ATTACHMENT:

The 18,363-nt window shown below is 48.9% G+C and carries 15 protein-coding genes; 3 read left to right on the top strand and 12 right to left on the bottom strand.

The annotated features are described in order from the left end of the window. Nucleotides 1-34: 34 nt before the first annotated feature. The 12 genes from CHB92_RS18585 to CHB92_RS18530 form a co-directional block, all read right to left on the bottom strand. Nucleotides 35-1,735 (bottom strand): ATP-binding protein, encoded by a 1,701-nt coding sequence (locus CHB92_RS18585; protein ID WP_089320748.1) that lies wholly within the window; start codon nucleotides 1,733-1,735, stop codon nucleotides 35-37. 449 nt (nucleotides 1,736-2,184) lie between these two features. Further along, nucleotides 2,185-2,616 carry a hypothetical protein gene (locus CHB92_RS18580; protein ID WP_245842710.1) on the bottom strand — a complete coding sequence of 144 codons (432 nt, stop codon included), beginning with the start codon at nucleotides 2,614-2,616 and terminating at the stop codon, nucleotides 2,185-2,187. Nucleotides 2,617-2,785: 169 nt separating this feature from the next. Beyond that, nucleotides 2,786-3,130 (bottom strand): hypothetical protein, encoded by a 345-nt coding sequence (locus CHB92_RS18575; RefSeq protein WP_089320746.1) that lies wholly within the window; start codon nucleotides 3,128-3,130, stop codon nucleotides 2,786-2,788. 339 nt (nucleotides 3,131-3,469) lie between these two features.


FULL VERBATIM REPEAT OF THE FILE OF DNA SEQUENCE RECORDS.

The 18,363-nt window shown below is 48.9% G+C and carries 15 protein-coding genes; 3 read left to right on the top strand and 12 right to left on the bottom strand.

The annotated features are described in order from the left end of the window. Nucleotides 1-34: 34 nt before the first annotated feature. The 12 genes from CHB92_RS18585 to CHB92_RS18530 form a co-directional block, all read right to left on the bottom strand. Nucleotides 35-1,735 (bottom strand): ATP-binding protein, encoded by a 1,701-nt coding sequence (locus CHB92_RS18585; protein ID WP_089320748.1) that lies wholly within the window; start codon nucleotides 1,733-1,735, stop codon nucleotides 35-37. 449 nt (nucleotides 1,736-2,184) lie between these two features. Further along, nucleotides 2,185-2,616 carry a hypothetical protein gene (locus CHB92_RS18580; protein ID WP_245842710.1) on the bottom strand — a complete coding sequence of 144 codons (432 nt, stop codon included), beginning with the start codon at nucleotides 2,614-2,616 and terminating at the stop codon, nucleotides 2,185-2,187. Nucleotides 2,617-2,785: 169 nt separating this feature from the next. Beyond that, nucleotides 2,786-3,130 (bottom strand): hypothetical protein, encoded by a 345-nt coding sequence (locus CHB92_RS18575; RefSeq protein WP_089320746.1) that lies wholly within the window; start codon nucleotides 3,128-3,130, stop codon nucleotides 2,786-2,788. 339 nt (nucleotides 3,131-3,469) lie between these two features.